As described, in the first step, the zeolite was mixed with water to wet the zeolite surface (both the external zeolite surface and the internal surface of the zeolite pores). In this condition, the zeolite will be active as an ion exchanger due to the hydration of sodium and potassium ions on the zeolite surface. In the next step, iron (III) ions were replaced with K+ and Na+ on the zeolite surface due to mixing of the reaction mixture (hydrated zeolite) with the FeCl3 solution. In the final step, the NaOH solution was added to the reaction mixture to precipitate iron (III) oxide nanoparticles on the zeolite surface and finally obtaining zeolite/Fe2O3–NCs. Figure 1 shows a simplified mechanism of the zeolite/Fe2O3–NCs synthesis.
Figure 1 The simplified reaction mechanism of the zeolite/Fe2O3–NCs synthesis used in the present study. [X3 = 3(X1 + X2)/2] and [X4 = 3(X1 + X2)/4].
Near FT-IR Spectroscopy
Figure 2 shows the near FT-IR spectra of the zeolites (A) and the zeolite/Fe2O3–NCs (B). By studying the near FT-IR spectra in the 700 to 4000 cm-1 region, it can be seen that there were not any significant differences between the zeolite/Fe2O3–NCs spectra (B) and the zeolite (A) spectra. Figure 2A indicates that the zeolite structure was not changed due to its stability and non-breakability under the reaction conditions.
The peak that appeared at 3628 cm−1 for both the zeolite spectra (A) and the zeolite/Fe2O3–NCs spectra (B) corresponded to the terminal silanol groups on the external surface of the zeolite crystals which overlapped with the O-H stretching peak in the 3100 to 3500 cm−1 spectral regions. The O-H bending vibration peak appeared in the 1674 cm−1 region. The stretching and bending peaks of Si-O and Al-O from the zeolite structure appeared in the 900 to 1200 cm−1 region. The peak in the 1122 cm−1 region corresponded to the asymmetric and symmetric stretching modes of the internal tetrahedral Si (-O)3 and Al (-O)3 structure while the peaks around 1017 cm−1 corresponded to the asymmetric and symmetric stretching modes of their external linkages. Figure 2 also shows 400 to 700 cm−1 spectral regions and that there are slight variations between the zeolite/Fe2O3–NCs spectra (B) and the zeolite spectra (A) due to the iron (III) nanoparticles.49–51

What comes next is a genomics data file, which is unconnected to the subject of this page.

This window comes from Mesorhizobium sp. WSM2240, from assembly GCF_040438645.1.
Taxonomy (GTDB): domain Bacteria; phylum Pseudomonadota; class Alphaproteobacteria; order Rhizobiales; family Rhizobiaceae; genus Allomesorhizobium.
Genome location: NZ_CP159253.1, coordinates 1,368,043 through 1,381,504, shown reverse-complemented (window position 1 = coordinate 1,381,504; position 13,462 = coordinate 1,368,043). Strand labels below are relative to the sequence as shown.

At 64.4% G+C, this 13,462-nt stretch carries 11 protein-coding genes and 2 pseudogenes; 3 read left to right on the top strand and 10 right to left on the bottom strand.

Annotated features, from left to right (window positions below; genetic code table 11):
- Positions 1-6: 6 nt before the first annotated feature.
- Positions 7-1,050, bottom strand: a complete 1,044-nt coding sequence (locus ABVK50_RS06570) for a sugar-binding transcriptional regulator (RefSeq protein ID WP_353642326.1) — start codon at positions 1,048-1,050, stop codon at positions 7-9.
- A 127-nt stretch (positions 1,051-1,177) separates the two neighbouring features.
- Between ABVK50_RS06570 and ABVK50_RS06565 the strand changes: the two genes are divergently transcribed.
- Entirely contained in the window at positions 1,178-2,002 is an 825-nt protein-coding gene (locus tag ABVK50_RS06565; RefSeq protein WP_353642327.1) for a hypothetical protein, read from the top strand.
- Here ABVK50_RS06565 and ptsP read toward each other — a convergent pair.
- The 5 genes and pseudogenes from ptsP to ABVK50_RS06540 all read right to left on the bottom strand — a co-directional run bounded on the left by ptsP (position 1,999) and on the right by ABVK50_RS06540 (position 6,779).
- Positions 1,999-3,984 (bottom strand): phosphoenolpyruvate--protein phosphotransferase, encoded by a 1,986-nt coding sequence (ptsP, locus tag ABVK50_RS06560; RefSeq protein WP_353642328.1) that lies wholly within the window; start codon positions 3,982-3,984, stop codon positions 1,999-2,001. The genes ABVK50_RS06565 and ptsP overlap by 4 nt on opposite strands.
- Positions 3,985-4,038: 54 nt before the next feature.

Figure 2 The near FT-IR spectra of zeolite (A) and zeolite/Fe2O3–NCs (B).
Far FT-IR Spectroscopy
The FT-IT peaks of iron (III) oxide usually appear in the far infra-red spectra region. Thus, the far FT-IR spectroscopy technique was used for recognizing iron (III) oxide in the synthesized product (zeolite/Fe2O3–NCs).
Figure 3 shows the far FT-IR spectra of the zeolite (a) and zeolite/Fe2O3–NCs (b). Figure 3 also shows which peaks appeared in the zeolite/Fe2O3–NCs spectra (b) while they were not in the zeolite spectra (a) so they could be due to the presence of iron (III) oxide in the product.